Rhododendrons: Rhododendron from Home Depot

Discussion in 'Ericaceae (rhododendrons, arbutus, etc.)' started by arzin, Apr 11, 2008.

  1. arzin

    arzin Member

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    Cincinnati, OH, USA
    We just bought and planted a rhododendron from Home Depot about a week ago. We planted it in a bed in front of our house that receives afternoon sun and decent rain. We are both new to gardening, so my question is, is it normal for the flowers to be on the bottom half of the plant and then to fall off after transplanting? The leaves are not discoloring, and there is new growth on the top of the plant, but I can't seem to find any new blooms (unless they don't look like typicals blooms would look at first). Did we do something wrong, or was it just the wind that took our flowers away?

    Thanks.
     
  2. joclyn

    joclyn Rising Contributor

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    rhody's don't do well in full afternoon sun. especially when they're not established (as is the case with the new transplant).

    rhody's do best in dappled sun/shade. any full sunlight should be in the morning only - the earlier the better.

    move it to the east side of the house or a very shaded spot elsewhere and it'll do much, much better.
     
  3. constantgardener

    constantgardener Active Member 10 Years

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    Rhodos also set flower buds last fall for this year's flowers. Look for fat-looking buds (these are bigger than the leaf buds) to see if your plant has "prepped" itself for more flowers this spring. If it only had flowers open at the bottom, it should have some buds higher up.
     
  4. Ron B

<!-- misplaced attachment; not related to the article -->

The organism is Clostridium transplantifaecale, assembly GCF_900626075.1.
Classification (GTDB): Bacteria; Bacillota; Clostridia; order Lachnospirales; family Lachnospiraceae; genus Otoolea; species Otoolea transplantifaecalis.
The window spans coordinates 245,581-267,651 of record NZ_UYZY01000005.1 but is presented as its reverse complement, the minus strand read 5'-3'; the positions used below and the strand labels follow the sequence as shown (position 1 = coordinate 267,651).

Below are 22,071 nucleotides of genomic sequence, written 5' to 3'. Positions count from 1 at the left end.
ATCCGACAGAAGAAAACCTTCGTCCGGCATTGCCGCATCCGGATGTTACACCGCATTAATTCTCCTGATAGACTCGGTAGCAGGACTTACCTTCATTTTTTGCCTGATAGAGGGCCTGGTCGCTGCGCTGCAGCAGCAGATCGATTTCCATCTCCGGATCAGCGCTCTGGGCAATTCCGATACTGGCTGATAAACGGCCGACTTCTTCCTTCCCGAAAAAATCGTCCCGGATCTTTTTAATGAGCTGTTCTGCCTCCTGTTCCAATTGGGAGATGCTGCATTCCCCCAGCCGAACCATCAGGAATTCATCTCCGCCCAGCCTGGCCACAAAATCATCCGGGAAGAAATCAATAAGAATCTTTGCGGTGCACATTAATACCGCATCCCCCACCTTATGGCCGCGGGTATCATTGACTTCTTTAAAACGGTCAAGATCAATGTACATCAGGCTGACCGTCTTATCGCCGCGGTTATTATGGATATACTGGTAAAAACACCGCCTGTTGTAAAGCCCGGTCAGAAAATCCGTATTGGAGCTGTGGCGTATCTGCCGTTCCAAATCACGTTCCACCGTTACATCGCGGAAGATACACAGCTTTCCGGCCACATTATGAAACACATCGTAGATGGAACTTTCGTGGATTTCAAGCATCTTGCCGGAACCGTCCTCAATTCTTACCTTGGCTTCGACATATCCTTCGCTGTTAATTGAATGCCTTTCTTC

Ron B Paragon of Plants 10 Years

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    These only bloom a short time anyway, usually once per year. Impossible to pinpoint your situation without more information, but some possibilities (including what has been mentioned already) are that the sunny exposure cooked the flowers and may be bothering the plant, the roots are getting dried out (common with container stock in soilless potting media, the finer-textured soil in the new site having a greater attraction for water) and a second flush of growth was pushed by the grower after the flower buds were set on the lower part of the plant. If it was too late in the growing season for the upper part of the crown to set flower buds then you would see flowers only on the older growth lower down. Another thing I see occasionally is non-selective shearing of all kinds of shrubs, maybe the flower buds on the top of your plants were pruned off along with upper growth at the growers, the plant responding with re-growth that wasn't strong enough to set flower buds.

    Dwarf rhododendrons with small leaves are suitable for full sun here near the coast, but like all rhododendrons and azaleas do not succeed in hot soils baked by the sun. These need to be planted close together so that they shade one another, in a well-aerated, mulched soil. An ideal exposure is an open, north-facing slope where they get full light and do not have trees dropping litter into them, but do not get much direct sun (especially on the rooting area).

    Reflected heat is likely to melt the flowers of these even if the kind planted has sun-resistant leaves.
     
  5. arzin

    arzin Member

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    Thanks for all your responses. The tag that was on the plant said part-shade in the front but when I looked at it again yesterday, it says part-sun really small on the back. Very misleading. We will try to move the rhodo in the next week when it stops raining here. Does anyone recommend a flowering bush for an area that received afternoon/evening sun that I can put there when I move the rhodo?

    Thanks again!
     
  6. lorax

    lorax Rising Contributor 10 Years

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    I like Heliotropium arborescens for that. It's really simple to grow and smells awesome.
     
  7. joclyn

    joclyn Rising Contributor

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    oh, yes, the heliotrope!! very, very, very pretty bush with really lovely fragrant flowers!! doesn't get all that large (4 feet or so). take a look at lorax' blog for pics of it.

    if you're looking for something that will get bigger, try sambucus - there are many types (newer offerings have purplish leaves and pink or white flowers) and they get a fair size (10 feet or so) which isn't too much. you'll have something interesting going with it all year long as it gets berries which will be on it through the winter.
     

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